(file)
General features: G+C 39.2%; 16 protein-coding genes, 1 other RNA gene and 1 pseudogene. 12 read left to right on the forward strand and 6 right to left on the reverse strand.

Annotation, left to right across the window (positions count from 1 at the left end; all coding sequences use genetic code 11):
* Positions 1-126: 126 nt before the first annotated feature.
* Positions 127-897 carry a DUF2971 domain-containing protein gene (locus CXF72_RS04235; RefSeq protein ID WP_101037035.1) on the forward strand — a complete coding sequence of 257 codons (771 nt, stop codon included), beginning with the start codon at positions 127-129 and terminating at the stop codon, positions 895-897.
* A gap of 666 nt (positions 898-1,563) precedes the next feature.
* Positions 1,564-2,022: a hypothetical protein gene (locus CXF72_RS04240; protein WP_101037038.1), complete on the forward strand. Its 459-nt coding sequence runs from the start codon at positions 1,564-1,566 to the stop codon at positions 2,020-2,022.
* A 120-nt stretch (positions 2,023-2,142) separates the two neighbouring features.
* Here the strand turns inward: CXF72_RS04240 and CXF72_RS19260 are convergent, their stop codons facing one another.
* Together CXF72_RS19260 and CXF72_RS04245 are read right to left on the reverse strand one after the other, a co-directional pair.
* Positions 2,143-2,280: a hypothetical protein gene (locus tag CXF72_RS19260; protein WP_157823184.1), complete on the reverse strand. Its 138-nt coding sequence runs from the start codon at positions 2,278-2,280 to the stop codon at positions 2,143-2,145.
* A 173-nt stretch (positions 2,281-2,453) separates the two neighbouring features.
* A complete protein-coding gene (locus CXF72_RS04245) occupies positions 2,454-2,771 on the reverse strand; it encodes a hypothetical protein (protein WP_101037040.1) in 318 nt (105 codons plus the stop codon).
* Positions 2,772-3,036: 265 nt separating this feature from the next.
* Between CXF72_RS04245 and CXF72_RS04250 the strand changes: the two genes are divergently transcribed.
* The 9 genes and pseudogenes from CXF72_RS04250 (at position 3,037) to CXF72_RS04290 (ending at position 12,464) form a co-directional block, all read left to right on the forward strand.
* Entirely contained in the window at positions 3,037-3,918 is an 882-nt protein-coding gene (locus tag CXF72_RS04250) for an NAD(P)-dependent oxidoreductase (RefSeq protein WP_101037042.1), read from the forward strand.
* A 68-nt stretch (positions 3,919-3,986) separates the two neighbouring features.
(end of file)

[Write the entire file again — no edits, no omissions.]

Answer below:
General features: G+C 39.2%; 16 protein-coding genes, 1 other RNA gene and 1 pseudogene. 12 read left to right on the forward strand and 6 right to left on the reverse strand.

Annotation, left to right across the window (positions count from 1 at the left end; all coding sequences use genetic code 11):
* Positions 1-126: 126 nt before the first annotated feature.
* Positions 127-897 carry a DUF2971 domain-containing protein gene (locus CXF72_RS04235; RefSeq protein ID WP_101037035.1) on the forward strand — a complete coding sequence of 257 codons (771 nt, stop codon included), beginning with the start codon at positions 127-129 and terminating at the stop codon, positions 895-897.
* A gap of 666 nt (positions 898-1,563) precedes the next feature.
* Positions 1,564-2,022: a hypothetical protein gene (locus CXF72_RS04240; protein WP_101037038.1), complete on the forward strand. Its 459-nt coding sequence runs from the start codon at positions 1,564-1,566 to the stop codon at positions 2,020-2,022.
* A 120-nt stretch (positions 2,023-2,142) separates the two neighbouring features.
* Here the strand turns inward: CXF72_RS04240 and CXF72_RS19260 are convergent, their stop codons facing one another.
* Together CXF72_RS19260 and CXF72_RS04245 are read right to left on the reverse strand one after the other, a co-directional pair.
* Positions 2,143-2,280: a hypothetical protein gene (locus tag CXF72_RS19260; protein WP_157823184.1), complete on the reverse strand. Its 138-nt coding sequence runs from the start codon at positions 2,278-2,280 to the stop codon at positions 2,143-2,145.
* A 173-nt stretch (positions 2,281-2,453) separates the two neighbouring features.
* A complete protein-coding gene (locus CXF72_RS04245) occupies positions 2,454-2,771 on the reverse strand; it encodes a hypothetical protein (protein WP_101037040.1) in 318 nt (105 codons plus the stop codon).
* Positions 2,772-3,036: 265 nt separating this feature from the next.
* Between CXF72_RS04245 and CXF72_RS04250 the strand changes: the two genes are divergently transcribed.
* The 9 genes and pseudogenes from CXF72_RS04250 (at position 3,037) to CXF72_RS04290 (ending at position 12,464) form a co-directional block, all read left to right on the forward strand.
* Entirely contained in the window at positions 3,037-3,918 is an 882-nt protein-coding gene (locus tag CXF72_RS04250) for an NAD(P)-dependent oxidoreductase (RefSeq protein WP_101037042.1), read from the forward strand.
* A 68-nt stretch (positions 3,919-3,986) separates the two neighbouring features.